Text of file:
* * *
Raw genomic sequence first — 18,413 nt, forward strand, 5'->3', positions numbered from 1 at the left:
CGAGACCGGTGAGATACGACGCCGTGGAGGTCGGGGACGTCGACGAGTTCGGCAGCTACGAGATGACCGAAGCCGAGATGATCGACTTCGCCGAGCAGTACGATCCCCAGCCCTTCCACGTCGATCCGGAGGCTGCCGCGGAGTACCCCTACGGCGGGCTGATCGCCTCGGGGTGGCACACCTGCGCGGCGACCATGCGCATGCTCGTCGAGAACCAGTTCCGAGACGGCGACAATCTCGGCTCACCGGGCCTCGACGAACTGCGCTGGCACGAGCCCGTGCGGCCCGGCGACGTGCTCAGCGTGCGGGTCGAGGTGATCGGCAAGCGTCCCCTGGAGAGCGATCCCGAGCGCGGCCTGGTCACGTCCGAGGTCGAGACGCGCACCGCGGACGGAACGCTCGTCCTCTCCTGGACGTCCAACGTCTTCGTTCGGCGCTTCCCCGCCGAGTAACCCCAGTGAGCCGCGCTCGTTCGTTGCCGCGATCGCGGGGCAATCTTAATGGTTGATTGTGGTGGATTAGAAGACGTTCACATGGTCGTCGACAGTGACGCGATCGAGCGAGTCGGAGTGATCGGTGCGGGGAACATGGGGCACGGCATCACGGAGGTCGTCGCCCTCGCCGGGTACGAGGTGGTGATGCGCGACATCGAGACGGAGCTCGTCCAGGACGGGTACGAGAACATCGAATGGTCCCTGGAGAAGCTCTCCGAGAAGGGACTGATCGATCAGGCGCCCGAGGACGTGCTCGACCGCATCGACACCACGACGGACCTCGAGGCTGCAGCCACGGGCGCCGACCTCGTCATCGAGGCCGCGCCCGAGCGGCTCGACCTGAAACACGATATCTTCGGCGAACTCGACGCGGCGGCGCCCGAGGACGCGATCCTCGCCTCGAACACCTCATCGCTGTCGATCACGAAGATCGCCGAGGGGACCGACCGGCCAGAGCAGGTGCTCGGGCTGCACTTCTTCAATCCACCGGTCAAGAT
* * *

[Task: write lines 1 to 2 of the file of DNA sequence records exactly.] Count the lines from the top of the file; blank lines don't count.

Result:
Raw genomic sequence first — 18,413 nt, forward strand, 5'->3', positions numbered from 1 at the left:
CGAGACCGGTGAGATACGACGCCGTGGAGGTCGGGGACGTCGACGAGTTCGGCAGCTACGAGATGACCGAAGCCGAGATGATCGACTTCGCCGAGCAGTACGATCCCCAGCCCTTCCACGTCGATCCGGAGGCTGCCGCGGAGTACCCCTACGGCGGGCTGATCGCCTCGGGGTGGCACACCTGCGCGGCGACCATGCGCATGCTCGTCGAGAACCAGTTCCGAGACGGCGACAATCTCGGCTCACCGGGCCTCGACGAACTGCGCTGGCACGAGCCCGTGCGGCCCGGCGACGTGCTCAGCGTGCGGGTCGAGGTGATCGGCAAGCGTCCCCTGGAGAGCGATCCCGAGCGCGGCCTGGTCACGTCCGAGGTCGAGACGCGCACCGCGGACGGAACGCTCGTCCTCTCCTGGACGTCCAACGTCTTCGTTCGGCGCTTCCCCGCCGAGTAACCCCAGTGAGCCGCGCTCGTTCGTTGCCGCGATCGCGGGGCAATCTTAATGGTTGATTGTGGTGGATTAGAAGACGTTCACATGGTCGTCGACAGTGACGCGATCGAGCGAGTCGGAGTGATCGGTGCGGGGAACATGGGGCACGGCATCACGGAGGTCGTCGCCCTCGCCGGGTACGAGGTGGTGATGCGCGACATCGAGACGGAGCTCGTCCAGGACGGGTACGAGAACATCGAATGGTCCCTGGAGAAGCTCTCCGAGAAGGGACTGATCGATCAGGCGCCCGAGGACGTGCTCGACCGCATCGACACCACGACGGACCTCGAGGCTGCAGCCACGGGCGCCGACCTCGTCATCGAGGCCGCGCCCGAGCGGCTCGACCTGAAACACGATATCTTCGGCGAACTCGACGCGGCGGCGCCCGAGGACGCGATCCTCGCCTCGAACACCTCATCGCTGTCGATCACGAAGATCGCCGAGGGGACCGACCGGCCAGAGCAGGTGCTCGGGCTGCACTTCTTCAATCCACCGGTCAAGAT